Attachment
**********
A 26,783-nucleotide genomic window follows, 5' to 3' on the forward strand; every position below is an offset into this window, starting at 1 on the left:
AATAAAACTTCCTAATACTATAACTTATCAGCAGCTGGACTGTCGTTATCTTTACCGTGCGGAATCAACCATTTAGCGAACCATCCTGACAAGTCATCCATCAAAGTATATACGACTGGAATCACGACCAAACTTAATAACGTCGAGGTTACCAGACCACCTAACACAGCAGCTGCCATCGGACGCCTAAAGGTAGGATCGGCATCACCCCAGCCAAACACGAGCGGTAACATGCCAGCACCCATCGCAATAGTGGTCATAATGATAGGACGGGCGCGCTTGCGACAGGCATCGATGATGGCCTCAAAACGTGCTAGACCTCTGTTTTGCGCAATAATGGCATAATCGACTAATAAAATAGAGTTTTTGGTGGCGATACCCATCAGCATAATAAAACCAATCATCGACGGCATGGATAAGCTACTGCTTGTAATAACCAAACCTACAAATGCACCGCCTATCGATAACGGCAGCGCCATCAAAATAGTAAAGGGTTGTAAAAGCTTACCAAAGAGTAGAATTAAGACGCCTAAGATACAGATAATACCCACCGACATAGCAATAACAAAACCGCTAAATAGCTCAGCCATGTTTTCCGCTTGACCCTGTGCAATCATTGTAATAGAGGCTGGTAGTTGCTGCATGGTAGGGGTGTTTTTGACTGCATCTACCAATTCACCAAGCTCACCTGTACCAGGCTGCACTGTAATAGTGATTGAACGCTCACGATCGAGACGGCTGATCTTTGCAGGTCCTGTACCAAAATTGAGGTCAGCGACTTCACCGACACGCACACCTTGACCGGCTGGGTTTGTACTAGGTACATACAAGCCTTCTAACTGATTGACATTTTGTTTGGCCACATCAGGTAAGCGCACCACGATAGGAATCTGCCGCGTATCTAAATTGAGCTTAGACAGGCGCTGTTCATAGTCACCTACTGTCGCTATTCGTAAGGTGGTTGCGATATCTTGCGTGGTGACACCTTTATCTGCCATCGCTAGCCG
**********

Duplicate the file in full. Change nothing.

A 26,783-nucleotide genomic window follows, 5' to 3' on the forward strand; every position below is an offset into this window, starting at 1 on the left:
AATAAAACTTCCTAATACTATAACTTATCAGCAGCTGGACTGTCGTTATCTTTACCGTGCGGAATCAACCATTTAGCGAACCATCCTGACAAGTCATCCATCAAAGTATATACGACTGGAATCACGACCAAACTTAATAACGTCGAGGTTACCAGACCACCTAACACAGCAGCTGCCATCGGACGCCTAAAGGTAGGATCGGCATCACCCCAGCCAAACACGAGCGGTAACATGCCAGCACCCATCGCAATAGTGGTCATAATGATAGGACGGGCGCGCTTGCGACAGGCATCGATGATGGCCTCAAAACGTGCTAGACCTCTGTTTTGCGCAATAATGGCATAATCGACTAATAAAATAGAGTTTTTGGTGGCGATACCCATCAGCATAATAAAACCAATCATCGACGGCATGGATAAGCTACTGCTTGTAATAACCAAACCTACAAATGCACCGCCTATCGATAACGGCAGCGCCATCAAAATAGTAAAGGGTTGTAAAAGCTTACCAAAGAGTAGAATTAAGACGCCTAAGATACAGATAATACCCACCGACATAGCAATAACAAAACCGCTAAATAGCTCAGCCATGTTTTCCGCTTGACCCTGTGCAATCATTGTAATAGAGGCTGGTAGTTGCTGCATGGTAGGGGTGTTTTTGACTGCATCTACCAATTCACCAAGCTCACCTGTACCAGGCTGCACTGTAATAGTGATTGAACGCTCACGATCGAGACGGCTGATCTTTGCAGGTCCTGTACCAAAATTGAGGTCAGCGACTTCACCGACACGCACACCTTGACCGGCTGGGTTTGTACTAGGTACATACAAGCCTTCTAACTGATTGACATTTTGTTTGGCCACATCAGGTAAGCGCACCACGATAGGAATCTGCCGCGTATCTAAATTGAGCTTAGACAGGCGCTGTTCATAGTCACCTACTGTCGCTATTCGTAAGGTGGTTGCGATATCTTGCGTGGTGACACCTTTATCTGCCATCGCTAGCCG